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CHICAGO, Dec. 14, 2012 – Much in America changed on Sept. 11, 2001, including the language of discourse in public dialogue about war and terrorism. A new guide, National Security Law in the News, demystifies the robust and detailed body of law and policy behind that dialogue.
The book—a joint endeavor of the American Bar Association and the Medill School of Journalism, Media, Integrated Marketing Communication—provides the necessary legal background and context for journalists and others who want to understand ongoing policy debates on national security.
Written by seasoned experts, each chapter contains a summary of legal and policy issues of significance and is accompanied by an annotated bibliography for further reading. The book is divided into four parts:
An added bonus: A list of experts to contact for additional background information is included in chapter.
National Security Law in the News is co-edited by Paul Rosenzweig, founder of Red Branch Consulting PLLC, a homeland security consulting company; Timothy J. McNulty, veteran journalist and co-director of Medill’s National Security Journalism Initiative; and Ellen Shearer, Medill’s William F. Thomas Professor of Journalism and co-director of the school’s National Security Journalism Initiative.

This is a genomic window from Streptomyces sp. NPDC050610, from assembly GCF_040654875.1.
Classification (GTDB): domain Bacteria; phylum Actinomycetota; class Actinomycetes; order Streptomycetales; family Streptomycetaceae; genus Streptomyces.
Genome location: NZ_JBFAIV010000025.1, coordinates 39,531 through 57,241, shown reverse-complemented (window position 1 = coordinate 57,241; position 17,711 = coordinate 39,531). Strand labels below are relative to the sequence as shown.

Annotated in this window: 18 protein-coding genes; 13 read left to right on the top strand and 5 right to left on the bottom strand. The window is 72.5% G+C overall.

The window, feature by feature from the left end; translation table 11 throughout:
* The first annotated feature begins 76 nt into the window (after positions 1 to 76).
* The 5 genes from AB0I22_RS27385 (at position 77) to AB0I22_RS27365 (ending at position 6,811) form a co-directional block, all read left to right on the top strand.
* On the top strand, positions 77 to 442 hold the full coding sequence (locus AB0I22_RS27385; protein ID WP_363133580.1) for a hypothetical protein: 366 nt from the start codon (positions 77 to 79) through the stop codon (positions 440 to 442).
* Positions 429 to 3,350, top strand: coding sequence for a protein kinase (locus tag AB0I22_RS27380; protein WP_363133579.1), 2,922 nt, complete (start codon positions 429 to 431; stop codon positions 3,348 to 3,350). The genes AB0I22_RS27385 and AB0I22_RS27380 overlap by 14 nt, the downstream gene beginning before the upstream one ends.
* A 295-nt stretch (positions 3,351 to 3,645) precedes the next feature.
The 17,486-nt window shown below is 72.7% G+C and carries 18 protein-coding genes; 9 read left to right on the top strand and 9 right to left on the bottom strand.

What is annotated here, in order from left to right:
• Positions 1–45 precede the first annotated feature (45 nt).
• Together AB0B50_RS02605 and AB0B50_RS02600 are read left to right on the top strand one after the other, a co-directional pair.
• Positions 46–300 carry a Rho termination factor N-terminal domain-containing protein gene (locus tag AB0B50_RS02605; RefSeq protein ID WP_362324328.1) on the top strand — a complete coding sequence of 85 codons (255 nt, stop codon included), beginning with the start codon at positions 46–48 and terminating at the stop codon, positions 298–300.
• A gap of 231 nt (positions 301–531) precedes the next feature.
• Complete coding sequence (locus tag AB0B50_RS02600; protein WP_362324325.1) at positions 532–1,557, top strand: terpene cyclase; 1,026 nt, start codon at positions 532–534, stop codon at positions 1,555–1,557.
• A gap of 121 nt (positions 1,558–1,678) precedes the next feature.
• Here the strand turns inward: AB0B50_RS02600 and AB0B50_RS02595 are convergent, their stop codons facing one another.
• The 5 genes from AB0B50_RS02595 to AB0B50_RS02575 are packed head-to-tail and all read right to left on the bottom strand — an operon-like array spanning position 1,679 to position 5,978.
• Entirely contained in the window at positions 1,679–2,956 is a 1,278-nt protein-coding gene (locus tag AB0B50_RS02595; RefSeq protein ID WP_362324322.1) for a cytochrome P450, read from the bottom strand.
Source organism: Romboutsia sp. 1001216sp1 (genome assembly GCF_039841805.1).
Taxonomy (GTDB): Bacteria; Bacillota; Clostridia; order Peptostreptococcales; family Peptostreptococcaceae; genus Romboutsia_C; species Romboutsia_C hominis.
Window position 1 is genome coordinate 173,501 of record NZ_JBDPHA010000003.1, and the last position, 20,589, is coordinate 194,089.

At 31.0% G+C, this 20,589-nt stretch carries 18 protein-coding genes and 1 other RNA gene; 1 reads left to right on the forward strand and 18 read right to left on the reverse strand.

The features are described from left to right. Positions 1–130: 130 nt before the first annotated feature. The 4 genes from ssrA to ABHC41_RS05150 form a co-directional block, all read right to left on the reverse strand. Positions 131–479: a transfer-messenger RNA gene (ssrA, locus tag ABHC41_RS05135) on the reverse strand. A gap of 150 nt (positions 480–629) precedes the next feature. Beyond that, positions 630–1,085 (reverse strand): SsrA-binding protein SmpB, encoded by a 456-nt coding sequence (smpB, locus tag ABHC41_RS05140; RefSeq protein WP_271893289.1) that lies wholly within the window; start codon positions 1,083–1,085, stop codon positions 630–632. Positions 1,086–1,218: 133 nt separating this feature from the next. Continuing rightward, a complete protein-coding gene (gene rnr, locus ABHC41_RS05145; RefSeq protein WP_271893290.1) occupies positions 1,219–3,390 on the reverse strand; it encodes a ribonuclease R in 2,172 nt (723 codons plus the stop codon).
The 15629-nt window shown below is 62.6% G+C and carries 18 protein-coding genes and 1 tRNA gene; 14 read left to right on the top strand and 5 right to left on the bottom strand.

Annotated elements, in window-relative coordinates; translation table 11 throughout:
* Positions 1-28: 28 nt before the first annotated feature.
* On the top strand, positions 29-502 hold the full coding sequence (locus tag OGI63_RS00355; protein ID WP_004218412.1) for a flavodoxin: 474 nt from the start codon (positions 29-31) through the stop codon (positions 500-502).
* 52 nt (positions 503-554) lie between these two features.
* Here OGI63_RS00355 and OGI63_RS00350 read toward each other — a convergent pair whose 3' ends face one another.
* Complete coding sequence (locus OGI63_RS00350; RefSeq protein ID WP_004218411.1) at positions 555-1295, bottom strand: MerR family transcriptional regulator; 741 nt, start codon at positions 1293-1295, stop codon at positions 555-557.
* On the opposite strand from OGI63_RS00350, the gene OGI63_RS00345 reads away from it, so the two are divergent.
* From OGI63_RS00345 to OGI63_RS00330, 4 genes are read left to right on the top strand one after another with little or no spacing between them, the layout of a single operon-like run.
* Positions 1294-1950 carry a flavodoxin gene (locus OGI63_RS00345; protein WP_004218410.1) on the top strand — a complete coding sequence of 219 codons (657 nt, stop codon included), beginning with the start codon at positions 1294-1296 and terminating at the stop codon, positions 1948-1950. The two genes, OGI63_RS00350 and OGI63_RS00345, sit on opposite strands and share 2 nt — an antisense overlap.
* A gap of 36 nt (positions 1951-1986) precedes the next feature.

Title: National Security Law in the News: A Guide for Journalists, Scholars, and Policymakers
Publisher: A joint project of the ABA Standing Committee on Law and National Security and the Medill School of Journalism, Northwestern University
Product Code: 3550021
Orders: 800-285-2221 or http://ambar.org/nationalsecuritylaw
With nearly 400,000 members, the American Bar Association is the world’s largest voluntary professional membership organization. As the national voice of the legal profession, the ABA works to improve the administration of justice, promotes programs that assist lawyers and judges in their work, accredits law schools, provides continuing legal education, and works to build public understanding around the world of the importance of the rule of law.
Editor’s note: Review copies are available by sending an email to Katrina Krause at Katrina.Krause@americanbar.org. If you publish a review of this book, please send tearsheets or a copy for our files to Katrina Krause, American Bar Association, Book Publishing, 321 N. Clark St., Chicago, IL 60654.